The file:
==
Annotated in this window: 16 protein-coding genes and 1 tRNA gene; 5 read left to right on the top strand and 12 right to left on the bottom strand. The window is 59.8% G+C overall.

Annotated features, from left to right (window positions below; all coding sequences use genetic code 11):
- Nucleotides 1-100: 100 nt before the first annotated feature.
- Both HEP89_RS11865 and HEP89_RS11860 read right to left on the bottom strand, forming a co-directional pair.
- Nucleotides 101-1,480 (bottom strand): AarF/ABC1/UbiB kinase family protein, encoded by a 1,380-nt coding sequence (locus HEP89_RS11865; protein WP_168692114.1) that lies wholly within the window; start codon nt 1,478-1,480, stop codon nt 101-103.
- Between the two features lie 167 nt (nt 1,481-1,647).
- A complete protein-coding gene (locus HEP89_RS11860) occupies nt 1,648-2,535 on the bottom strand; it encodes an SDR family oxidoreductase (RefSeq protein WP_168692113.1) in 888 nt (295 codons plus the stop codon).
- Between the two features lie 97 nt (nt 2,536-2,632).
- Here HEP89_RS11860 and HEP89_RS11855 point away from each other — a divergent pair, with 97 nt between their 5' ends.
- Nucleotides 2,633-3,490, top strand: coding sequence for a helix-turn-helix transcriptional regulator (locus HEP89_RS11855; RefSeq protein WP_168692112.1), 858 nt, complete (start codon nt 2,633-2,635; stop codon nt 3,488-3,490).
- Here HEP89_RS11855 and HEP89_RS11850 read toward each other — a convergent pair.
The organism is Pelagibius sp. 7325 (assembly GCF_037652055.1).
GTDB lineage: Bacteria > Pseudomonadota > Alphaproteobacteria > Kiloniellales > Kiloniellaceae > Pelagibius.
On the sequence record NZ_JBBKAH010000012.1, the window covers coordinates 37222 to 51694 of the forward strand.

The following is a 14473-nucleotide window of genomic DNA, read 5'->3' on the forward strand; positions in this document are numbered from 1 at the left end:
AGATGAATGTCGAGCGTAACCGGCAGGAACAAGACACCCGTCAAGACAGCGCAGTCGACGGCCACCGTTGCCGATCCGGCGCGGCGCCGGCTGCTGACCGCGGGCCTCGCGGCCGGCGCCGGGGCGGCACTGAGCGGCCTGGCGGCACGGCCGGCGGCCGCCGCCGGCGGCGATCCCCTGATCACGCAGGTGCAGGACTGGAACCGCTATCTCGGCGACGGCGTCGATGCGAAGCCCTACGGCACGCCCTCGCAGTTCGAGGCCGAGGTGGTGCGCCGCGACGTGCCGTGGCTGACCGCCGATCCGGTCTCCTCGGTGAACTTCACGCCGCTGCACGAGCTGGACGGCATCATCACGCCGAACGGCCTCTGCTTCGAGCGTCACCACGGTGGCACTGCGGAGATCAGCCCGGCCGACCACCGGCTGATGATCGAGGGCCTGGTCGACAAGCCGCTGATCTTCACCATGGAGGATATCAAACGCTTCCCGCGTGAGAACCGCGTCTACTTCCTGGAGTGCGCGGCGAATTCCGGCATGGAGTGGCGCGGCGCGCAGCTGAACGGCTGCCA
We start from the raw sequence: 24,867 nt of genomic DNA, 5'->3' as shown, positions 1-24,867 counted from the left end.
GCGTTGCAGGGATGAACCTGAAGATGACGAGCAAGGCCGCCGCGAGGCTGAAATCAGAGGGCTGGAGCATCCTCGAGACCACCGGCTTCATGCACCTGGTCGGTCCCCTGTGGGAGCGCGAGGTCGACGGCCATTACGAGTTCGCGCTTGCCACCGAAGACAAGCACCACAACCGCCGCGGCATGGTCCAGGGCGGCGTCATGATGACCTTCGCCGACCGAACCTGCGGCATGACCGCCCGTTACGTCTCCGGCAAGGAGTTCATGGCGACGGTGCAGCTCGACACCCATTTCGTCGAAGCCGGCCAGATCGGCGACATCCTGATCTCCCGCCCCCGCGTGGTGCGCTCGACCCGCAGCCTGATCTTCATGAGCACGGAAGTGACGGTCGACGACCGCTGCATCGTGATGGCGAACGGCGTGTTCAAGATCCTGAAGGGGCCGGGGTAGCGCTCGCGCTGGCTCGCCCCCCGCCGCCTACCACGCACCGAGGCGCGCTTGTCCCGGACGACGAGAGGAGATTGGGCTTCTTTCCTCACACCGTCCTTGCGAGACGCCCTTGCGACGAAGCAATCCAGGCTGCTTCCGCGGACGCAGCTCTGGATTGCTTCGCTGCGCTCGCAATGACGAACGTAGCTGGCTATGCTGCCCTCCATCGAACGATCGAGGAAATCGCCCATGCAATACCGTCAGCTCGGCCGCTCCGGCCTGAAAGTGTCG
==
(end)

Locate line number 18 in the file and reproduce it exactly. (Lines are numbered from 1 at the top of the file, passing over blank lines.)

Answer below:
GCGTTGCAGGGATGAACCTGAAGATGACGAGCAAGGCCGCCGCGAGGCTGAAATCAGAGGGCTGGAGCATCCTCGAGACCACCGGCTTCATGCACCTGGTCGGTCCCCTGTGGGAGCGCGAGGTCGACGGCCATTACGAGTTCGCGCTTGCCACCGAAGACAAGCACCACAACCGCCGCGGCATGGTCCAGGGCGGCGTCATGATGACCTTCGCCGACCGAACCTGCGGCATGACCGCCCGTTACGTCTCCGGCAAGGAGTTCATGGCGACGGTGCAGCTCGACACCCATTTCGTCGAAGCCGGCCAGATCGGCGACATCCTGATCTCCCGCCCCCGCGTGGTGCGCTCGACCCGCAGCCTGATCTTCATGAGCACGGAAGTGACGGTCGACGACCGCTGCATCGTGATGGCGAACGGCGTGTTCAAGATCCTGAAGGGGCCGGGGTAGCGCTCGCGCTGGCTCGCCCCCCGCCGCCTACCACGCACCGAGGCGCGCTTGTCCCGGACGACGAGAGGAGATTGGGCTTCTTTCCTCACACCGTCCTTGCGAGACGCCCTTGCGACGAAGCAATCCAGGCTGCTTCCGCGGACGCAGCTCTGGATTGCTTCGCTGCGCTCGCAATGACGAACGTAGCTGGCTATGCTGCCCTCCATCGAACGATCGAGGAAATCGCCCATGCAATACCGTCAGCTCGGCCGCTCCGGCCTGAAAGTGTCG